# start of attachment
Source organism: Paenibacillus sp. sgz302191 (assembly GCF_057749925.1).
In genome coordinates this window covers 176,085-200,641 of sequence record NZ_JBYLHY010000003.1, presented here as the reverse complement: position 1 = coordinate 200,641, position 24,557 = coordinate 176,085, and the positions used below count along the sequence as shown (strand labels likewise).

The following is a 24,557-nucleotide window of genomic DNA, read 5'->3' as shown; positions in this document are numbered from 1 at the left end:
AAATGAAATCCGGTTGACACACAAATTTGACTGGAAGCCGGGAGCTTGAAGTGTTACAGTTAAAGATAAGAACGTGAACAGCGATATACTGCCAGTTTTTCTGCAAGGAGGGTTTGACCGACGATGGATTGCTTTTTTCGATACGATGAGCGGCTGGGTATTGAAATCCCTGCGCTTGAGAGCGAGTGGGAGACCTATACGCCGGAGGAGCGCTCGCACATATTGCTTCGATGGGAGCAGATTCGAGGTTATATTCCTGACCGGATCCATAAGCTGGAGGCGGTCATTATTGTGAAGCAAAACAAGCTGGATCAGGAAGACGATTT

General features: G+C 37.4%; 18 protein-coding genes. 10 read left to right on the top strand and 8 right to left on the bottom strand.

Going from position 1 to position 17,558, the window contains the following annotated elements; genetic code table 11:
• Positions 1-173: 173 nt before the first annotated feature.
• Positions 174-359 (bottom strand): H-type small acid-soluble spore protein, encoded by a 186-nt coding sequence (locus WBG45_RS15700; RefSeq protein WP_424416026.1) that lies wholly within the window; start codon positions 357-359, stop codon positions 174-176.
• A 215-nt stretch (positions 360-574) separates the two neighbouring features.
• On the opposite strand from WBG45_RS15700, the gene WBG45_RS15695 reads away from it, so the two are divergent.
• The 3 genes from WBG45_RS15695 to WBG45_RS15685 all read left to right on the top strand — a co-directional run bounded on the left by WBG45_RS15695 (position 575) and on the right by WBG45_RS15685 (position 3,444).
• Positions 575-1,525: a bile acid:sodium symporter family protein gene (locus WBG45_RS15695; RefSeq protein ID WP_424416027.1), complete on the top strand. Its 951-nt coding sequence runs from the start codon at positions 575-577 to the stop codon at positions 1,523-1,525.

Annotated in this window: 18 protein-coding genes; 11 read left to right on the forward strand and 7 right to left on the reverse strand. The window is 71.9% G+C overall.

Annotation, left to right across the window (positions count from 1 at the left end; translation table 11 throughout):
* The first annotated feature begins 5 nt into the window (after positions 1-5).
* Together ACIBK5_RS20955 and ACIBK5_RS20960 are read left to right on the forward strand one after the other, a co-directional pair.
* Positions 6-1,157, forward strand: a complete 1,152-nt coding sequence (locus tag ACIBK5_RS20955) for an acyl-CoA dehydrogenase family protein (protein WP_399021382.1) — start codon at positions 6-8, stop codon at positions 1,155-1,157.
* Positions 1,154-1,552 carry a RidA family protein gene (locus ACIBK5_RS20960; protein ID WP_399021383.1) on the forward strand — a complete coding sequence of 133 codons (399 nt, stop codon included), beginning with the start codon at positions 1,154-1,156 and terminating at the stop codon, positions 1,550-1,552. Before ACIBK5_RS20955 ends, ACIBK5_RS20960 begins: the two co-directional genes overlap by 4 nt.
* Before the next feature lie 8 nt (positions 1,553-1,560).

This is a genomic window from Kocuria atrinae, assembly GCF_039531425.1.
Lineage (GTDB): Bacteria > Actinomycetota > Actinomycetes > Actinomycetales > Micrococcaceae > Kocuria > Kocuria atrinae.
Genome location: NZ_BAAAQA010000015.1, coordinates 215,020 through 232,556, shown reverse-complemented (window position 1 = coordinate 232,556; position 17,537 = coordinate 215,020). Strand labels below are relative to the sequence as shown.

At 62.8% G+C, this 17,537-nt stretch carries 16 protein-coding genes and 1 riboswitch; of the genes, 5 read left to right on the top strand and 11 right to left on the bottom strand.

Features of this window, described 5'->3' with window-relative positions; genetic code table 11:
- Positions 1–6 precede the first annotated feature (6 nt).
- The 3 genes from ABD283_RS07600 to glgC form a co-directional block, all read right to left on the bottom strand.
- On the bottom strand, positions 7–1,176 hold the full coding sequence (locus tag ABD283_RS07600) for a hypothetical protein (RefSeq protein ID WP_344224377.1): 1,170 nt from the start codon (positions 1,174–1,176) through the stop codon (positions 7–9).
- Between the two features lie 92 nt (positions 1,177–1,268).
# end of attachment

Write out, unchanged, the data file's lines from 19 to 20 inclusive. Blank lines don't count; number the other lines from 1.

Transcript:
* Before the next feature lie 8 nt (positions 1,553-1,560).

This is a genomic window from Kocuria atrinae, assembly GCF_039531425.1.